Tuesday, 26 December 2006

Delirio caldo / Delirium

Dr Herbert Lyutak, criminal psychologist, has a problem: he is a compulsive killer. Determined to bring his crimes to an end, he sets himself up to be arrested, telling his police colleagues the time and place he believes the killer will next strike. Unfortunately another killer is at work and Lutyak's attempt to frame himself fails when - in a neat variation on the device first introduced to the form via Mario Bava in Blood and Black Lace, in that Lutyak does not know who his 'accomplice' is - a murder he couldn't have committed occurs...

This convoluted giallo wallows in sleaze and perversity and is all the better for it. Though released fully 20 years before Basic Instinct, Renato Polselli's film outdoes Paul Verhoeven's on all counts to more than live up to its title with sex, violence, killer lesbians, psychedelic orgies, sadomasochism, bad fashions and trashy garage/psychedelic rock - you name it, Delirio Caldo has it.

Mickey Hargitay, the Arnold Schwarzenegger of his day, gives an eyeball rolling, over-the top-performance to rival that of Bloody Pit of Horror as Lutyak.

Polselli, credited under his usual Ralph Brown pseudonym, throws in the zooms and wacky camera angles with abandon and draws uninhibited performances from his female leads, including favoured fetish star / muse Rita Calderoni as Lutyak's wife, Marcia.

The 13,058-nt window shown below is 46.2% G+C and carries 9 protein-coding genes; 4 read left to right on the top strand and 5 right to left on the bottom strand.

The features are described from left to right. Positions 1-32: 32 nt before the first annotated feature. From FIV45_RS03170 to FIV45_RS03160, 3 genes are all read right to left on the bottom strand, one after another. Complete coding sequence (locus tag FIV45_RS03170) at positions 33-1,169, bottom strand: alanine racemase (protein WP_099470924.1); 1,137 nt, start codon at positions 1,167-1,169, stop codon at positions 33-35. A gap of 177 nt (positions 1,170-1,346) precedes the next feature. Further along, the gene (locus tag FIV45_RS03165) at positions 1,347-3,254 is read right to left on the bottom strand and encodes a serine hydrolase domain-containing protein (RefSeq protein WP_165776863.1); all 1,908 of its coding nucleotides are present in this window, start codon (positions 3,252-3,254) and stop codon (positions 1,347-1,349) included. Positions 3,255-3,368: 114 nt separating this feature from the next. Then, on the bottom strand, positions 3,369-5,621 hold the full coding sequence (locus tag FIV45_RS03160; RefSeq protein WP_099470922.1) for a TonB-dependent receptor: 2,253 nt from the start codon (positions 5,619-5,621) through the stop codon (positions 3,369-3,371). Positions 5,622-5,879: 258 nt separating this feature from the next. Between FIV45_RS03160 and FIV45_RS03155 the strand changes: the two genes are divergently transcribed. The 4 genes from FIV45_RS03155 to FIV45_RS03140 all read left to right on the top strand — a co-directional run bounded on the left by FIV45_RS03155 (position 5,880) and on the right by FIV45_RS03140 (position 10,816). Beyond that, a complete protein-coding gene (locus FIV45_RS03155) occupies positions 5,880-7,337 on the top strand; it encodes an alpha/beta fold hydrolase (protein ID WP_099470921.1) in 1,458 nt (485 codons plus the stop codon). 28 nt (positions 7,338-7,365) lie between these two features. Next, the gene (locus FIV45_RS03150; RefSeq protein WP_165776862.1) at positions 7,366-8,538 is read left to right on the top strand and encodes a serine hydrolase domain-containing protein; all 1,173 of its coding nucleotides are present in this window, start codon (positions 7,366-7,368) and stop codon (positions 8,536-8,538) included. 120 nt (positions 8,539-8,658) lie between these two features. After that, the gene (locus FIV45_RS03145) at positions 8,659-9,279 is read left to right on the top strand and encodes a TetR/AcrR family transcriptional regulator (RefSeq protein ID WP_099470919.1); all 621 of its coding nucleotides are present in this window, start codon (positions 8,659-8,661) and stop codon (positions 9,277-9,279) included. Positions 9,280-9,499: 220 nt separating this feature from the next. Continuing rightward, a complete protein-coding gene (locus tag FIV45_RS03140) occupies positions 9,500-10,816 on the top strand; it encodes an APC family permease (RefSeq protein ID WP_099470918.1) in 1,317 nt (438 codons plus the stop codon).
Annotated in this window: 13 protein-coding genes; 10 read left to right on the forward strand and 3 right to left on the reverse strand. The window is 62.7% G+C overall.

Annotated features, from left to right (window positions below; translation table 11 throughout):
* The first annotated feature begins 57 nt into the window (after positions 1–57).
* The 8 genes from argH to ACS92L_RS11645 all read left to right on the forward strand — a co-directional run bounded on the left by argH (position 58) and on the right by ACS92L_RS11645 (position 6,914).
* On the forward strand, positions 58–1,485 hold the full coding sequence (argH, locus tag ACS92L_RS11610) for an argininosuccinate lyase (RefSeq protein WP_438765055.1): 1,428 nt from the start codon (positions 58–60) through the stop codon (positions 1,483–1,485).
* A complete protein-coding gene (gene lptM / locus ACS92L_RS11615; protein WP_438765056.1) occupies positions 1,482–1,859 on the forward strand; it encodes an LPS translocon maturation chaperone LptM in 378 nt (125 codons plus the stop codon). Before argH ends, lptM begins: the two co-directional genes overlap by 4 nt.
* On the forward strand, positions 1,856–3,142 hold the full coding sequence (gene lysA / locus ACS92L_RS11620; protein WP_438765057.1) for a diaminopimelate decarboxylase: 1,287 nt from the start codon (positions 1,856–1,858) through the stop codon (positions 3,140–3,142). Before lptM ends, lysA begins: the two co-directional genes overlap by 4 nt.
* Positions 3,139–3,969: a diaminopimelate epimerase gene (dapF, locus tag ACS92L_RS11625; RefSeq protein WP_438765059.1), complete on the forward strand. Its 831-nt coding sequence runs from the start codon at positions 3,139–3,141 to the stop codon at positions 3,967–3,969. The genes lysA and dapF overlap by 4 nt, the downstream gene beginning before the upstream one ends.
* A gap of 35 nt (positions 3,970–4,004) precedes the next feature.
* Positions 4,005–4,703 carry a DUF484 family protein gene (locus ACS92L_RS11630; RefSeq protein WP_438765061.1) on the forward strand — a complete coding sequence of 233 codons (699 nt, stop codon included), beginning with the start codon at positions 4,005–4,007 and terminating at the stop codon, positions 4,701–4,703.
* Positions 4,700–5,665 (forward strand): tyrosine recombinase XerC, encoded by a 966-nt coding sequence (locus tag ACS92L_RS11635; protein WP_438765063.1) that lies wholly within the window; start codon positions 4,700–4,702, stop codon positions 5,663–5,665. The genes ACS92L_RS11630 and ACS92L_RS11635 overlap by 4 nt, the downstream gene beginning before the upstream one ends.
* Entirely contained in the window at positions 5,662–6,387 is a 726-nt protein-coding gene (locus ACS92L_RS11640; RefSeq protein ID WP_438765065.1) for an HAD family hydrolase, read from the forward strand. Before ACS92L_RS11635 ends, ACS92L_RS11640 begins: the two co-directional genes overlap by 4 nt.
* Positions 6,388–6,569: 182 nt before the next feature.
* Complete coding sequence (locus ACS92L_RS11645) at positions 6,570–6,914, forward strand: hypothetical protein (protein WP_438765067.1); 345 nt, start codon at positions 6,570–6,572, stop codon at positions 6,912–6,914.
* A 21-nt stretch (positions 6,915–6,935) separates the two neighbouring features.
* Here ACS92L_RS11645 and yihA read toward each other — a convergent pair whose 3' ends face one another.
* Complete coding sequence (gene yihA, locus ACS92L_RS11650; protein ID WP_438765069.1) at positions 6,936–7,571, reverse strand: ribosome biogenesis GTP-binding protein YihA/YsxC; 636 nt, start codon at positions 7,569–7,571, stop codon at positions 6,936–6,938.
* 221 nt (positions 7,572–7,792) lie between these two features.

In sum, they really don't make them like this anymore - more's the pity.

Delirio Caldo is also one of those gialli with an interesting production / distribution history, as made evident via Anchor Bay's highly recommended DVD.

The US, English-language version of the film as Delirium is shorter, running 85 minutes. In what seems a characteristic display of violence being deemed more acceptable than sex there, it removes much of the racier materiala but adds a couple of murders. In addition it attempts to contextualise Lutyak's condition as the consequence of his traumatic experiences in the Vietnam war. Unfortunately any political edge that might have emerged thereby, or from the character's positioning as a Hungarian emigre (much like Hargitay himself), is lost through a it-was-all-a-dream type resolution.

The Italian version, Delirio Caldo runs 102 minutes and unconvincingly locates events in London, with the inclusion of some bobbies in no way compensating for the all-too-Mediterranean environs.

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